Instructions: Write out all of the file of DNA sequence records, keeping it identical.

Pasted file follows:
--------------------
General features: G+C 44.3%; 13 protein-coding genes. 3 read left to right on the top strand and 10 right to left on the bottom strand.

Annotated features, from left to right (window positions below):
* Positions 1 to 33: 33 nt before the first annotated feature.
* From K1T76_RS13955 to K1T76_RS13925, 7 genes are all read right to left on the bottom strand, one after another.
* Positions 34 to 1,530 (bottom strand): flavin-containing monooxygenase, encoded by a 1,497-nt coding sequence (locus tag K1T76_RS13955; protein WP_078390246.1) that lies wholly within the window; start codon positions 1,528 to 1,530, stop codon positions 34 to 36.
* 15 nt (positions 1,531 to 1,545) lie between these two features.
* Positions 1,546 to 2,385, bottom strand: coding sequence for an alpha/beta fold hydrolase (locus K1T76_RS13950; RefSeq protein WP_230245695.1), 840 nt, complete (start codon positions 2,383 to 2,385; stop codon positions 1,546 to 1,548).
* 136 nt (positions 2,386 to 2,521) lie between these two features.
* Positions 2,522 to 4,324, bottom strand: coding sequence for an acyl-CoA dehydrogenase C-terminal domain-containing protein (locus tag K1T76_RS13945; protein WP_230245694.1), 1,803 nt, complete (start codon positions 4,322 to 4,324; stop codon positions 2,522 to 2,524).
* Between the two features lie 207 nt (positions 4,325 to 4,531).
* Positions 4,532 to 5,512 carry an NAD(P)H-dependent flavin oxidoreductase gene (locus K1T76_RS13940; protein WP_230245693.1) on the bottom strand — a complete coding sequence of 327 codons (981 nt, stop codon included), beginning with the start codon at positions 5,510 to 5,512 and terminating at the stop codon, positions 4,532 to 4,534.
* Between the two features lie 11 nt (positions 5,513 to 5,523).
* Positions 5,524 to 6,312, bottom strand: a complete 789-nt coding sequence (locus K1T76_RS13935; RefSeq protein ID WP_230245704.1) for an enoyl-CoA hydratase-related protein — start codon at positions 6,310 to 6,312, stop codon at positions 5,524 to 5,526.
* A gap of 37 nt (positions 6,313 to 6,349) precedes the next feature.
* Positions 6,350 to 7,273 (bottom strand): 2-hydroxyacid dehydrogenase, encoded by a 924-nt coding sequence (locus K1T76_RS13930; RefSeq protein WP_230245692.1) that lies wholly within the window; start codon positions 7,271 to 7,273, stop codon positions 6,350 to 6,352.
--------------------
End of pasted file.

General features: G+C 44.3%; 13 protein-coding genes. 3 read left to right on the top strand and 10 right to left on the bottom strand.

Annotated features, from left to right (window positions below):
* Positions 1 to 33: 33 nt before the first annotated feature.
* From K1T76_RS13955 to K1T76_RS13925, 7 genes are all read right to left on the bottom strand, one after another.
* Positions 34 to 1,530 (bottom strand): flavin-containing monooxygenase, encoded by a 1,497-nt coding sequence (locus tag K1T76_RS13955; protein WP_078390246.1) that lies wholly within the window; start codon positions 1,528 to 1,530, stop codon positions 34 to 36.
* 15 nt (positions 1,531 to 1,545) lie between these two features.
* Positions 1,546 to 2,385, bottom strand: coding sequence for an alpha/beta fold hydrolase (locus K1T76_RS13950; RefSeq protein WP_230245695.1), 840 nt, complete (start codon positions 2,383 to 2,385; stop codon positions 1,546 to 1,548).
* 136 nt (positions 2,386 to 2,521) lie between these two features.
* Positions 2,522 to 4,324, bottom strand: coding sequence for an acyl-CoA dehydrogenase C-terminal domain-containing protein (locus tag K1T76_RS13945; protein WP_230245694.1), 1,803 nt, complete (start codon positions 4,322 to 4,324; stop codon positions 2,522 to 2,524).
* Between the two features lie 207 nt (positions 4,325 to 4,531).
* Positions 4,532 to 5,512 carry an NAD(P)H-dependent flavin oxidoreductase gene (locus K1T76_RS13940; protein WP_230245693.1) on the bottom strand — a complete coding sequence of 327 codons (981 nt, stop codon included), beginning with the start codon at positions 5,510 to 5,512 and terminating at the stop codon, positions 4,532 to 4,534.
* Between the two features lie 11 nt (positions 5,513 to 5,523).
* Positions 5,524 to 6,312, bottom strand: a complete 789-nt coding sequence (locus K1T76_RS13935; RefSeq protein ID WP_230245704.1) for an enoyl-CoA hydratase-related protein — start codon at positions 6,310 to 6,312, stop codon at positions 5,524 to 5,526.
* A gap of 37 nt (positions 6,313 to 6,349) precedes the next feature.
* Positions 6,350 to 7,273 (bottom strand): 2-hydroxyacid dehydrogenase, encoded by a 924-nt coding sequence (locus K1T76_RS13930; RefSeq protein WP_230245692.1) that lies wholly within the window; start codon positions 7,271 to 7,273, stop codon positions 6,350 to 6,352.